to the law students at Marshall one time, and it was when the O.J. Simpson
trial was coming on. You know, there was so much about DNA testing
and that. And these are guys who are probably in their mid-20s, they
already had their law degrees, so I kind of figured they all knew about
DNA, and that DNA molecule I showed you? I just showed that, and
then I went on with all this case law, and all this. And they're
all looking at me, and finally I said, "You do all know about DNA, you
know, and genes, and all that?" and they shrugged. So I had to go
back and try to explain DNA, and I said, "Well, if you have any questions,
wave at me." So one guy waved at one point and he said, "Could you
explain patenting a DNA sequence in terms of patenting a bowling ball?"
And I'm rarely at a loss for words, but... [laughter] So the
next year I went back, I started with basic genetics, and I went through
the whole thing. But that didn't answer your question. Go ahead,
that's a digression.
Q: So when someone submits a patent for a gene, are they saying this
is an original sequence?
Martin: Well, see, you can't anymore even try to say a gene for whatever,
without having either some way... See, what happens in your claim, you
have to make it so that if someone picks up your patent, he/she knows if
what he/she's doing would infringe your patent. So if just say a
gene for something, and you don't give its characteristics, you don't give
its sequence, and you don't give how you isolated it, you can't get that
claim. That's not a patentable claim.
Q: So people can't say, "Here's a bat, and I want to patent the sequence
contained in this bat." You can't do that?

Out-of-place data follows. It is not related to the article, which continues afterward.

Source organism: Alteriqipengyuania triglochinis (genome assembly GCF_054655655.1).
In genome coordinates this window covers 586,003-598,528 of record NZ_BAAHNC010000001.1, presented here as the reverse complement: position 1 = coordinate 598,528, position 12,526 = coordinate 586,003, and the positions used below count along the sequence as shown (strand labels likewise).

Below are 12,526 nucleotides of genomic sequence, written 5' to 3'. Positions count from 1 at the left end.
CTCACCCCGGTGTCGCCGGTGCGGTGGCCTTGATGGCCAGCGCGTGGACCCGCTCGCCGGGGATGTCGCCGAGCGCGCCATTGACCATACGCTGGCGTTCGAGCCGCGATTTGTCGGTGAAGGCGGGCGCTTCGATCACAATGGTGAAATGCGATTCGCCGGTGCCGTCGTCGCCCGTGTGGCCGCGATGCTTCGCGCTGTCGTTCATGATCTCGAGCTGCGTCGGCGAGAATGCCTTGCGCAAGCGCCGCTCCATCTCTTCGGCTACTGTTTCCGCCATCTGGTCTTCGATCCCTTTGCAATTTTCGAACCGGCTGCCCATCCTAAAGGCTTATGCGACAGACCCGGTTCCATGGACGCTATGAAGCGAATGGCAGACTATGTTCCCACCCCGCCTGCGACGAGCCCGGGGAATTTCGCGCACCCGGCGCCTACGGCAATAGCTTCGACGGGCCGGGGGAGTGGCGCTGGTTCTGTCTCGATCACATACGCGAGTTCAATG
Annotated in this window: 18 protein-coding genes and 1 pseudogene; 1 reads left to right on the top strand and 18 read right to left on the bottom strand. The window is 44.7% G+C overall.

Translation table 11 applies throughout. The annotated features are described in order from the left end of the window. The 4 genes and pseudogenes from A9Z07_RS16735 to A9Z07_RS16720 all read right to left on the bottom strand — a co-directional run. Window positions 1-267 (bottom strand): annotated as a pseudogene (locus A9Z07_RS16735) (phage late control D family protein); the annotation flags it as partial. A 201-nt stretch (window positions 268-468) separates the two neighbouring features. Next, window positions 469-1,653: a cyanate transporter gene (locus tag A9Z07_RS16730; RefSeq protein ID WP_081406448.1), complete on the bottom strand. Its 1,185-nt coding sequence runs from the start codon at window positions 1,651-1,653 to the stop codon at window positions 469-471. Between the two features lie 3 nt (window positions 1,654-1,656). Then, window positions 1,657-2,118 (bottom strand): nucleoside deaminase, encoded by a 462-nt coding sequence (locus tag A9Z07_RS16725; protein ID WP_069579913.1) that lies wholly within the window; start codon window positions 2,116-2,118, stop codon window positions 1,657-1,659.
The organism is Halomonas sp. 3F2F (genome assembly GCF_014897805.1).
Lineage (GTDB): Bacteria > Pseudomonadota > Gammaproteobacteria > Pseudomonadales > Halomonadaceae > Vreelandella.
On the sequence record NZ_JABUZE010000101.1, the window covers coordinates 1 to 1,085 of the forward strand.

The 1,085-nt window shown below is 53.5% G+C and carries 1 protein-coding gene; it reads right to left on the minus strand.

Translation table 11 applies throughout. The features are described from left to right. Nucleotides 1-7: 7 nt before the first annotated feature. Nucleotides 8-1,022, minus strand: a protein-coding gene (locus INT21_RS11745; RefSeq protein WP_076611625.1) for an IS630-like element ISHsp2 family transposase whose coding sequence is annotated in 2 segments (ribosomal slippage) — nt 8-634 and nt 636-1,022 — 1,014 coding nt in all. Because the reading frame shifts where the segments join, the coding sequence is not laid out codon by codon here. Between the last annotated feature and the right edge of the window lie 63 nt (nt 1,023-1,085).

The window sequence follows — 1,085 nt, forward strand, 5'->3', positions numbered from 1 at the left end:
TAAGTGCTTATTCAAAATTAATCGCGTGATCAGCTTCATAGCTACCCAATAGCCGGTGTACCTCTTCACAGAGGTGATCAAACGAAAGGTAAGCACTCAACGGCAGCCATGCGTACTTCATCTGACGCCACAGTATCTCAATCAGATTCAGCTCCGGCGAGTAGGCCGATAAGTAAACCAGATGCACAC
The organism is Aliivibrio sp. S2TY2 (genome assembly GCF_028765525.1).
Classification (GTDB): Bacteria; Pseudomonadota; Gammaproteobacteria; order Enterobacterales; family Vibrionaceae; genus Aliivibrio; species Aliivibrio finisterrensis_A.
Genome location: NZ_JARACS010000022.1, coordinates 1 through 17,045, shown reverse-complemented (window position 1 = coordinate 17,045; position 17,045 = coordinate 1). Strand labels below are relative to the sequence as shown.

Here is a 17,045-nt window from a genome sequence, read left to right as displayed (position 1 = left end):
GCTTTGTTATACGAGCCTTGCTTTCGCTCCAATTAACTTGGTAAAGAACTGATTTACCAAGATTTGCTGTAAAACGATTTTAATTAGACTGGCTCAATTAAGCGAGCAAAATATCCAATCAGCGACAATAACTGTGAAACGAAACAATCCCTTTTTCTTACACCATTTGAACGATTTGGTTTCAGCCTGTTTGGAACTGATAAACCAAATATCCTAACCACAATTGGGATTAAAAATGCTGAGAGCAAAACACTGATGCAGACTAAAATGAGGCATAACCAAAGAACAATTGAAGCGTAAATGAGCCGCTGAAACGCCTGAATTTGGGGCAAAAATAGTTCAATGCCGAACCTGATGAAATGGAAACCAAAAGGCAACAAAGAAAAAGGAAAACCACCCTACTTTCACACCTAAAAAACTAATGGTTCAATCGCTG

Martin: No, although in the which?
Q: Or some kind of vector...
Martin: If you deposit the vector in a depository like the ATCCC, and
you say, I'm claiming this vector with this ATCCC number, even if you didn't
have time to sequence it, there's some argument whether you can get --
you can probably get a claim to that vector you deposited in an E. coli
or something. If somebody else later came along and found the sequence,
that's where the argument begins. Do they also get a claim to the
sequence when you've got the vector sitting there? That's an arguable
point right now, that' s not resolved. A lot of these things are
not resolved yet. One more?
Q: I had a question. I was wondering about this. It's kind
of an absurd example, but under the criteria for patenting, novelty, hands-on,
couldn't two parents put a patent on their child because it's a novel,
unique, it's never been made before? Certainly, man was involved
in this process... as a child, you can't touch it, is that possible?
Martin: Well, number one, by our Constitution, you can't patent a human
being, even if that were satisfying the other patentability criteria.
And I think that the Patent Office would go back and argue, even if that
were the restriction, is that it would be obvious, that everybody can do
this sort of think, you know! But I think it's a good thing to think about.
Q: Well, I was wondering then, because if the Indians patent all their
kids, that would solve a lot of problems.
Martin: Yeah, right now you can't do that. You can't even patent
your animals, unless they are something that you, you know, made special.
You can patent, by the way, and I have, plants that you made by breeding
experiments that come out to be new plants. I mean, we've done that
for years. Corn, for example. Thank you.